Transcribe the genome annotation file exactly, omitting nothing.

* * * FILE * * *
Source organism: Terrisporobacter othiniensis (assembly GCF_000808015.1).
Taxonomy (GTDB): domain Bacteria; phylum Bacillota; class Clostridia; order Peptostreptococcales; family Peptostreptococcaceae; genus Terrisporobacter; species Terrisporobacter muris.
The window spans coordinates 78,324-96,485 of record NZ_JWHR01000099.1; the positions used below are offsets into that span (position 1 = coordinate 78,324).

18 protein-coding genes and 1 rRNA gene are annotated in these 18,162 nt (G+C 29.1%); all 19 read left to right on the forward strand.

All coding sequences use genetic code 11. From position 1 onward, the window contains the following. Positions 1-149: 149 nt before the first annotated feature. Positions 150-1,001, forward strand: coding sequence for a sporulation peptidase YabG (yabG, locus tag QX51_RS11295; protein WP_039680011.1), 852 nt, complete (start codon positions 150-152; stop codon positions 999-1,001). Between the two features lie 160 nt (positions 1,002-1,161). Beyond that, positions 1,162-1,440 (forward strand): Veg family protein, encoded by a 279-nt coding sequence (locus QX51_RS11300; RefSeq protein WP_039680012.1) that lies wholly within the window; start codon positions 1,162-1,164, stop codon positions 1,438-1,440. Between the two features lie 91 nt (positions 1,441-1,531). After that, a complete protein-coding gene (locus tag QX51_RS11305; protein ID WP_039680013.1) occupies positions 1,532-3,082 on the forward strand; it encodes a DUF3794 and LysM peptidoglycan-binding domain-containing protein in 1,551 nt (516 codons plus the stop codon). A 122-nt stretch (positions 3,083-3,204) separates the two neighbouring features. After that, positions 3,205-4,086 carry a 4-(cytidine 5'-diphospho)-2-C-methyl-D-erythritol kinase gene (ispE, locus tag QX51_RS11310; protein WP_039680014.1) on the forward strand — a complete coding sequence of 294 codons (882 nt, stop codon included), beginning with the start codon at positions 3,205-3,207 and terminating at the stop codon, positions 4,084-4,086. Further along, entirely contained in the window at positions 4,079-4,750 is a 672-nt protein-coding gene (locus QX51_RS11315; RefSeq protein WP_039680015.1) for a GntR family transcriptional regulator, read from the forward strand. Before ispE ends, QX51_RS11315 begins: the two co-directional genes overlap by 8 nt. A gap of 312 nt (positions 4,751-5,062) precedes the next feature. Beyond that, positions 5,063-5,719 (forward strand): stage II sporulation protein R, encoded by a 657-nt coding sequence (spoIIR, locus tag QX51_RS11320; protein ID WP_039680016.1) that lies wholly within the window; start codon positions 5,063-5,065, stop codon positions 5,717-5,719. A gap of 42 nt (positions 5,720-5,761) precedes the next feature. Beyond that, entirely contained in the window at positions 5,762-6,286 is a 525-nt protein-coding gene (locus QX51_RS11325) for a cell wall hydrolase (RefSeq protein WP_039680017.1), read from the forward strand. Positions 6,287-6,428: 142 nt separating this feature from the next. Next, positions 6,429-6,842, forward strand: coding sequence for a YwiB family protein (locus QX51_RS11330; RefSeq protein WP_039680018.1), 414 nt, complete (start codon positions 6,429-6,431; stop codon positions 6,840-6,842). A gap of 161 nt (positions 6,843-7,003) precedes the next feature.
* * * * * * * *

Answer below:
Source organism: Terrisporobacter othiniensis (assembly GCF_000808015.1).
Taxonomy (GTDB): domain Bacteria; phylum Bacillota; class Clostridia; order Peptostreptococcales; family Peptostreptococcaceae; genus Terrisporobacter; species Terrisporobacter muris.
The window spans coordinates 78,324-96,485 of record NZ_JWHR01000099.1; the positions used below are offsets into that span (position 1 = coordinate 78,324).

18 protein-coding genes and 1 rRNA gene are annotated in these 18,162 nt (G+C 29.1%); all 19 read left to right on the forward strand.

All coding sequences use genetic code 11. From position 1 onward, the window contains the following. Positions 1-149: 149 nt before the first annotated feature. Positions 150-1,001, forward strand: coding sequence for a sporulation peptidase YabG (yabG, locus tag QX51_RS11295; protein WP_039680011.1), 852 nt, complete (start codon positions 150-152; stop codon positions 999-1,001). Between the two features lie 160 nt (positions 1,002-1,161). Beyond that, positions 1,162-1,440 (forward strand): Veg family protein, encoded by a 279-nt coding sequence (locus QX51_RS11300; RefSeq protein WP_039680012.1) that lies wholly within the window; start codon positions 1,162-1,164, stop codon positions 1,438-1,440. Between the two features lie 91 nt (positions 1,441-1,531). After that, a complete protein-coding gene (locus tag QX51_RS11305; protein ID WP_039680013.1) occupies positions 1,532-3,082 on the forward strand; it encodes a DUF3794 and LysM peptidoglycan-binding domain-containing protein in 1,551 nt (516 codons plus the stop codon). A 122-nt stretch (positions 3,083-3,204) separates the two neighbouring features. After that, positions 3,205-4,086 carry a 4-(cytidine 5'-diphospho)-2-C-methyl-D-erythritol kinase gene (ispE, locus tag QX51_RS11310; protein WP_039680014.1) on the forward strand — a complete coding sequence of 294 codons (882 nt, stop codon included), beginning with the start codon at positions 3,205-3,207 and terminating at the stop codon, positions 4,084-4,086. Further along, entirely contained in the window at positions 4,079-4,750 is a 672-nt protein-coding gene (locus QX51_RS11315; RefSeq protein WP_039680015.1) for a GntR family transcriptional regulator, read from the forward strand. Before ispE ends, QX51_RS11315 begins: the two co-directional genes overlap by 8 nt. A gap of 312 nt (positions 4,751-5,062) precedes the next feature. Beyond that, positions 5,063-5,719 (forward strand): stage II sporulation protein R, encoded by a 657-nt coding sequence (spoIIR, locus tag QX51_RS11320; protein ID WP_039680016.1) that lies wholly within the window; start codon positions 5,063-5,065, stop codon positions 5,717-5,719. A gap of 42 nt (positions 5,720-5,761) precedes the next feature. Beyond that, entirely contained in the window at positions 5,762-6,286 is a 525-nt protein-coding gene (locus QX51_RS11325) for a cell wall hydrolase (RefSeq protein WP_039680017.1), read from the forward strand. Positions 6,287-6,428: 142 nt separating this feature from the next. Next, positions 6,429-6,842, forward strand: coding sequence for a YwiB family protein (locus QX51_RS11330; RefSeq protein WP_039680018.1), 414 nt, complete (start codon positions 6,429-6,431; stop codon positions 6,840-6,842). A gap of 161 nt (positions 6,843-7,003) precedes the next feature.